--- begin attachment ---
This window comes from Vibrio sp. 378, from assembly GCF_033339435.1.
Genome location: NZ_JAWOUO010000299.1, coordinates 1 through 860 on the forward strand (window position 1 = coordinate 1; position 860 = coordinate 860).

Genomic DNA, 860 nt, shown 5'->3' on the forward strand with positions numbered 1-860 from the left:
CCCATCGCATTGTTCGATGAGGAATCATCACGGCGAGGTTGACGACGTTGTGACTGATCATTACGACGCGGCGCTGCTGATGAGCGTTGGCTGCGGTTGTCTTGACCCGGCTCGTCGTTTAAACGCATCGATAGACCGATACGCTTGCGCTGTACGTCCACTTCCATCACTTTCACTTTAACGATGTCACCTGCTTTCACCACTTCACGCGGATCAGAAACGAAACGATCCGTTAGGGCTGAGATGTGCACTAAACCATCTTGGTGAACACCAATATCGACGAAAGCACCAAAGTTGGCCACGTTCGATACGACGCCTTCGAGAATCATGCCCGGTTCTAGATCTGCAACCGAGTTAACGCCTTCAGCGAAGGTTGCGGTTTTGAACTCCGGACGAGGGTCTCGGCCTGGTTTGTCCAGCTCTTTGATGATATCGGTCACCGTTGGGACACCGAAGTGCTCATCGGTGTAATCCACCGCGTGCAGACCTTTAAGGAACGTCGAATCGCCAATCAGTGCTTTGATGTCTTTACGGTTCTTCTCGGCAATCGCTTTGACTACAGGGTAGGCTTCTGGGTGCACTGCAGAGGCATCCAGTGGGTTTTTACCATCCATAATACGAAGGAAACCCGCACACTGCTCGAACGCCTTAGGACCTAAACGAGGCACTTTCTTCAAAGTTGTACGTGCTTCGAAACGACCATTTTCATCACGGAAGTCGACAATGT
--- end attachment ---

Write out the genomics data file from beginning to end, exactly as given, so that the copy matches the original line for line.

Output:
This window comes from Vibrio sp. 378, from assembly GCF_033339435.1.
Genome location: NZ_JAWOUO010000299.1, coordinates 1 through 860 on the forward strand (window position 1 = coordinate 1; position 860 = coordinate 860).

Genomic DNA, 860 nt, shown 5'->3' on the forward strand with positions numbered 1-860 from the left:
CCCATCGCATTGTTCGATGAGGAATCATCACGGCGAGGTTGACGACGTTGTGACTGATCATTACGACGCGGCGCTGCTGATGAGCGTTGGCTGCGGTTGTCTTGACCCGGCTCGTCGTTTAAACGCATCGATAGACCGATACGCTTGCGCTGTACGTCCACTTCCATCACTTTCACTTTAACGATGTCACCTGCTTTCACCACTTCACGCGGATCAGAAACGAAACGATCCGTTAGGGCTGAGATGTGCACTAAACCATCTTGGTGAACACCAATATCGACGAAAGCACCAAAGTTGGCCACGTTCGATACGACGCCTTCGAGAATCATGCCCGGTTCTAGATCTGCAACCGAGTTAACGCCTTCAGCGAAGGTTGCGGTTTTGAACTCCGGACGAGGGTCTCGGCCTGGTTTGTCCAGCTCTTTGATGATATCGGTCACCGTTGGGACACCGAAGTGCTCATCGGTGTAATCCACCGCGTGCAGACCTTTAAGGAACGTCGAATCGCCAATCAGTGCTTTGATGTCTTTACGGTTCTTCTCGGCAATCGCTTTGACTACAGGGTAGGCTTCTGGGTGCACTGCAGAGGCATCCAGTGGGTTTTTACCATCCATAATACGAAGGAAACCCGCACACTGCTCGAACGCCTTAGGACCTAAACGAGGCACTTTCTTCAAAGTTGTACGTGCTTCGAAACGACCATTTTCATCACGGAAGTCGACAATGT